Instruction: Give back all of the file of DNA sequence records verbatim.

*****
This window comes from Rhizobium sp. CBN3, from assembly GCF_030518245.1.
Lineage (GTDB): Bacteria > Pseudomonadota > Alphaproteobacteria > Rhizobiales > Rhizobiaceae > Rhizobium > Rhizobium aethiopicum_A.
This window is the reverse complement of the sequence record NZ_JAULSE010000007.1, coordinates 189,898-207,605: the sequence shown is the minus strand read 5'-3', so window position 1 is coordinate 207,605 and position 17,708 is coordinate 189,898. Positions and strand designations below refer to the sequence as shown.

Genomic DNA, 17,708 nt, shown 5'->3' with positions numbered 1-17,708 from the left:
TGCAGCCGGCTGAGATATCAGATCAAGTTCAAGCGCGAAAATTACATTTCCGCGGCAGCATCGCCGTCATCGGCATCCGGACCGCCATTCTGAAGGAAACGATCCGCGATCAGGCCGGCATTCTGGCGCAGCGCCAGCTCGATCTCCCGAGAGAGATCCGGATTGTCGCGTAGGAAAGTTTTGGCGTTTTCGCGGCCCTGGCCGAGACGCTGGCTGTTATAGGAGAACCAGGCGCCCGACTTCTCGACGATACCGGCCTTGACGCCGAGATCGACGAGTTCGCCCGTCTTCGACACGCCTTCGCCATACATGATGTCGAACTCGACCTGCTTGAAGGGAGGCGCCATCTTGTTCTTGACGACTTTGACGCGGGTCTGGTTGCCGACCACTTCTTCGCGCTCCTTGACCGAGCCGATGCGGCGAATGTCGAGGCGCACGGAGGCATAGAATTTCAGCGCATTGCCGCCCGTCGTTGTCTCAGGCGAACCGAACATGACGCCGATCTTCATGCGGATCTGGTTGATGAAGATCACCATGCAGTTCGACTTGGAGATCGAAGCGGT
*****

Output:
This window comes from Rhizobium sp. CBN3, from assembly GCF_030518245.1.
Lineage (GTDB): Bacteria > Pseudomonadota > Alphaproteobacteria > Rhizobiales > Rhizobiaceae > Rhizobium > Rhizobium aethiopicum_A.
This window is the reverse complement of the sequence record NZ_JAULSE010000007.1, coordinates 189,898-207,605: the sequence shown is the minus strand read 5'-3', so window position 1 is coordinate 207,605 and position 17,708 is coordinate 189,898. Positions and strand designations below refer to the sequence as shown.

Genomic DNA, 17,708 nt, shown 5'->3' with positions numbered 1-17,708 from the left:
TGCAGCCGGCTGAGATATCAGATCAAGTTCAAGCGCGAAAATTACATTTCCGCGGCAGCATCGCCGTCATCGGCATCCGGACCGCCATTCTGAAGGAAACGATCCGCGATCAGGCCGGCATTCTGGCGCAGCGCCAGCTCGATCTCCCGAGAGAGATCCGGATTGTCGCGTAGGAAAGTTTTGGCGTTTTCGCGGCCCTGGCCGAGACGCTGGCTGTTATAGGAGAACCAGGCGCCCGACTTCTCGACGATACCGGCCTTGACGCCGAGATCGACGAGTTCGCCCGTCTTCGACACGCCTTCGCCATACATGATGTCGAACTCGACCTGCTTGAAGGGAGGCGCCATCTTGTTCTTGACGACTTTGACGCGGGTCTGGTTGCCGACCACTTCTTCGCGCTCCTTGACCGAGCCGATGCGGCGAATGTCGAGGCGCACGGAGGCATAGAATTTCAGCGCATTGCCGCCCGTCGTTGTCTCAGGCGAACCGAACATGACGCCGATCTTCATGCGGATCTGGTTGATGAAGATCACCATGCAGTTCGACTTGGAGATCGAAGCGGT